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Temporal Generalizability of Face-Based Affect Detection in Noisy Classroom Environments

  • Nigel BoschEmail author
  • Sidney D’Mello
  • Ryan Baker
  • Jaclyn Ocumpaugh
  • Valerie Shute
Conference paper
Part of the Lecture Notes in Computer Science book series (LNCS, volume 9112)

Abstract

The goal of this paper was to explore the possibility of generalizing face-based affect detectors across multiple days, a problem which plagues physiological-based affect detection. Videos of students playing an educational physics game were collected in a noisy computer-enabled classroom environment where students conversed with each other, moved around, and gestured. Trained observers provided real-time annotations of learning-centered affective states (e.g., boredom, confusion) as well as off-task behavior. Detectors were trained using data from one day and tested on data from different students on another day. These cross-day detectors demonstrated above chance classification accuracy with average Area Under the ROC Curve (AUC, .500 is chance level) of .658, which was similar to within-day (training and testing on data collected on the same day) AUC of .667. This work demonstrates the feasibility of generalizing face-based affect detectors across time in an ecologically valid computer-enabled classroom environment.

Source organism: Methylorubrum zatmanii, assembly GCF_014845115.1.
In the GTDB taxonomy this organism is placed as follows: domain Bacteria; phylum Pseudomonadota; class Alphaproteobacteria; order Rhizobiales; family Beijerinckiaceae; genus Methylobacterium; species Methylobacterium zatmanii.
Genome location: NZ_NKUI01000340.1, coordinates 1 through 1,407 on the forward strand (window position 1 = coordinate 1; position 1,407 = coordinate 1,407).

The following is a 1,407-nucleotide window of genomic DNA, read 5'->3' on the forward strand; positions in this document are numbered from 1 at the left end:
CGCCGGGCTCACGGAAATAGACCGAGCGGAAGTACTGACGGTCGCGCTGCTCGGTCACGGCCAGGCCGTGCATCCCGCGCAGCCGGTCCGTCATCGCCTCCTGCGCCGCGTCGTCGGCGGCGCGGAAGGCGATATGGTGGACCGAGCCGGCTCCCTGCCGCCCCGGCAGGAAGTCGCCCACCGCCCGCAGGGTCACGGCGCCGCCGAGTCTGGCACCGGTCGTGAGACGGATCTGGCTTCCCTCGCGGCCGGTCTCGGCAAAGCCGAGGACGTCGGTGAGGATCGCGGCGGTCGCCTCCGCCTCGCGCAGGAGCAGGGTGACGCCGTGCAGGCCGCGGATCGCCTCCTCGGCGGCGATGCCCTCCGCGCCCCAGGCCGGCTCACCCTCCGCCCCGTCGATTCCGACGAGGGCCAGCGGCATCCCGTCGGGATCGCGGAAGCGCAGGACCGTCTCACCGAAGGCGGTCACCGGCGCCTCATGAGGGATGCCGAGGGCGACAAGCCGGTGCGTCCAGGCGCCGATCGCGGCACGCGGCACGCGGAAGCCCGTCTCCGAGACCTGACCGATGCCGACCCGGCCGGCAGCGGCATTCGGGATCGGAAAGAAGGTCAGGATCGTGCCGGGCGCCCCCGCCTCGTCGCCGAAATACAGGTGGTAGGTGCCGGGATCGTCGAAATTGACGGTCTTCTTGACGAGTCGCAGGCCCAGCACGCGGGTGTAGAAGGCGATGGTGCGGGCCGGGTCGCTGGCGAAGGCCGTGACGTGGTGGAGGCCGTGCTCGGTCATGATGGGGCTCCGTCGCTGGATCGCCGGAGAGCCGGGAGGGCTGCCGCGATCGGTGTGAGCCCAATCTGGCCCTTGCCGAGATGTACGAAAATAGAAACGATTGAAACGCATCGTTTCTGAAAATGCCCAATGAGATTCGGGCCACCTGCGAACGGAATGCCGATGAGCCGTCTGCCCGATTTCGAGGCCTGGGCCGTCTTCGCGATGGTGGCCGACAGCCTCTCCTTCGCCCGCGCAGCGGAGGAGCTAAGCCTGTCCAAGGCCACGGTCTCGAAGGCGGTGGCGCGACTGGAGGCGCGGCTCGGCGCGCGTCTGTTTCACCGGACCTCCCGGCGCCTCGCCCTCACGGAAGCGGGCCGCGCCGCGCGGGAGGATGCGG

Keywords

Affective State Temporal Generalizability Intelligent Tutoring System Feature Ranking Educational Data Mining 
These keywords were added by machine and not by the authors. This process is experimental and the keywords may be updated as the learning algorithm improves.

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Copyright information

© Springer International Publishing Switzerland 2015

Authors and Affiliations

  • Nigel Bosch
    • 1
    Email author
  • Sidney D’Mello
    • 1
    • 2
  • Ryan Baker
    • 3
  • Jaclyn Ocumpaugh
    • 3
  • Valerie Shute
    • 4
  1. 1.Departments of Computer ScienceUniversity of Notre DameNotre DameUSA
  2. 2.PsychologyUniversity of Notre DameNotre DameUSA
  3. 3.Department of Human Development, Teachers CollegeColumbia UniversityNew YorkUSA
  4. 4.Department of Educational Psychology and Learning SystemsFlorida State UniversityTallahasseeUSA

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